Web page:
About the Author: Tom Weinz is the dedicated Foreign Service Liaison Officer for Pacific Partnership 2010.
Pacific Partnership 2010 arrived off the coast of Sihanoukville, Cambodia, early in the morning on June 15. As always, a flurry of activity began the moment we could see the port and continued well into the evening. On June 16, U.S. Ambassador to Cambodia Carol Rodley joined PP10 Commodore Lisa Franchetti, Japanese Ambassador Masafumi Kuroki, Captain Sasaki of the JDS KUNISAKI, and Cambodian Ministry of National Defense Secretary of State H.E. Neang Phat in brief welcoming remarks at the PP10 opening ceremony. This is PP10's first visit to Cambodia, and each speaker expressed great appreciation for the exemplary international cooperation which led to this gathering.
Cambodia is a young country -- 70 percent of its people are under 30 years of age and 43 percent are under 18 years of age. There is a strong emphasis on education and rebuilding institutions that suffered in the 1970s and 1980s. Cambodia has also been hit especially hard by the HIV/AIDS virus, but is making great progress in both treatment and prevention.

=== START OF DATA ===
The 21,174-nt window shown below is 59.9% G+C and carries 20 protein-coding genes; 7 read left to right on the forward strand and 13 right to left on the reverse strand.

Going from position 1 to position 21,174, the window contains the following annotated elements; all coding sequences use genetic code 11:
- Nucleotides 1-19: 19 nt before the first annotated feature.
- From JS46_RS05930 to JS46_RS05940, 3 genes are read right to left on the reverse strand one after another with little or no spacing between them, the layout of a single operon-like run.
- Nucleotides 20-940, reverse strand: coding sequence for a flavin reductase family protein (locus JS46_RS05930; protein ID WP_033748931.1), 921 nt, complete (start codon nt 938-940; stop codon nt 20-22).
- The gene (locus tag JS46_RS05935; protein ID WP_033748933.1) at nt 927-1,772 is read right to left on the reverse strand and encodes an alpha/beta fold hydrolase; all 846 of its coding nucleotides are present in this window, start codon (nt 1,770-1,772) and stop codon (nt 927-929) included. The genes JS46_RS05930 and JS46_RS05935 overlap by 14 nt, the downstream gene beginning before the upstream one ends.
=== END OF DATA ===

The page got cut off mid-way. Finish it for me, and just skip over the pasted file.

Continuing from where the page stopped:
One of Pacific Partnership's primary objectives is to undertake projects that will enhance international disaster response capabilities. During emergencies caused by tsunamis, eruptions, or earthquakes, overland routes are often completely impassable for days, if not longer, and helicopters become the only vehicles capable of getting water, food and medical supplies into an area, and evacuating the wounded. We have used our two helicopters constantly here in Cambodia, especially to reach the remote province of Ratanakiri in the northeast. A small medical team flew to Ratanakiri on June 17, and will stay in the province four days, before traveling overland to nearby sites. These teams treat as many as 500 people a day, many of whom have traveled long distances to take advantage of the opportunity to see a doctor or a dentist.
One of the most moving ceremonies I have witnessed took place on June 17 here in Sihanoukville. With the cooperation of U.S. Customs and Immigration authorities, Mercy was able to take possession of some Cambodian antiquities that had been seized while being illegally imported into Los Angeles. Those antiquities were turned over to Cambodian authorities at a small ceremony attended by several Buddhist monks. One elderly monk was deeply emotional following the ceremony, and expressed his joy and gratitude to the press. Returning these artifacts was a small act of kindness, but very significant as Cambodia tries to rebuild its culture and reclaim its heritage.